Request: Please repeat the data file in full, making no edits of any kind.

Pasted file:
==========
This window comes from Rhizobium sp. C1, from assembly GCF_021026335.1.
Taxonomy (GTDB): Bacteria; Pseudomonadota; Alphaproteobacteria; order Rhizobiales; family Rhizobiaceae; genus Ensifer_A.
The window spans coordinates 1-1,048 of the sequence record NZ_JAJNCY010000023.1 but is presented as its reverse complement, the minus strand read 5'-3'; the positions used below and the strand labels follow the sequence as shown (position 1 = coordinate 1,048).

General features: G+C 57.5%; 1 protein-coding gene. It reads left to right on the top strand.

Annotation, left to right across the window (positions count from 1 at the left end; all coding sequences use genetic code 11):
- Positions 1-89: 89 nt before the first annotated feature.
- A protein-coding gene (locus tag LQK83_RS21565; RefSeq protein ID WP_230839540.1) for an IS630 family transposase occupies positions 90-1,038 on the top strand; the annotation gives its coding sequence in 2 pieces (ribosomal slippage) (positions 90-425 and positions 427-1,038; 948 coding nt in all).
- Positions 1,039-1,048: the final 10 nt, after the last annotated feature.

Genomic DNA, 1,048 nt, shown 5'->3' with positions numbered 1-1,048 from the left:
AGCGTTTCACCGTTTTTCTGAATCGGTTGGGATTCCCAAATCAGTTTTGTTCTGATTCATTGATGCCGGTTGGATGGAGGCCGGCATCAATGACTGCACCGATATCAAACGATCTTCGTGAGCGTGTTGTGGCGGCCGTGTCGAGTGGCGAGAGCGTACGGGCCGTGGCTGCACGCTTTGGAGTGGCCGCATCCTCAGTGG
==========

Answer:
This window comes from Rhizobium sp. C1, from assembly GCF_021026335.1.
Taxonomy (GTDB): Bacteria; Pseudomonadota; Alphaproteobacteria; order Rhizobiales; family Rhizobiaceae; genus Ensifer_A.
The window spans coordinates 1-1,048 of the sequence record NZ_JAJNCY010000023.1 but is presented as its reverse complement, the minus strand read 5'-3'; the positions used below and the strand labels follow the sequence as shown (position 1 = coordinate 1,048).

General features: G+C 57.5%; 1 protein-coding gene. It reads left to right on the top strand.

Annotation, left to right across the window (positions count from 1 at the left end; all coding sequences use genetic code 11):
- Positions 1-89: 89 nt before the first annotated feature.
- A protein-coding gene (locus tag LQK83_RS21565; RefSeq protein ID WP_230839540.1) for an IS630 family transposase occupies positions 90-1,038 on the top strand; the annotation gives its coding sequence in 2 pieces (ribosomal slippage) (positions 90-425 and positions 427-1,038; 948 coding nt in all).
- Positions 1,039-1,048: the final 10 nt, after the last annotated feature.

Genomic DNA, 1,048 nt, shown 5'->3' with positions numbered 1-1,048 from the left:
AGCGTTTCACCGTTTTTCTGAATCGGTTGGGATTCCCAAATCAGTTTTGTTCTGATTCATTGATGCCGGTTGGATGGAGGCCGGCATCAATGACTGCACCGATATCAAACGATCTTCGTGAGCGTGTTGTGGCGGCCGTGTCGAGTGGCGAGAGCGTACGGGCCGTGGCTGCACGCTTTGGAGTGGCCGCATCCTCAGTGG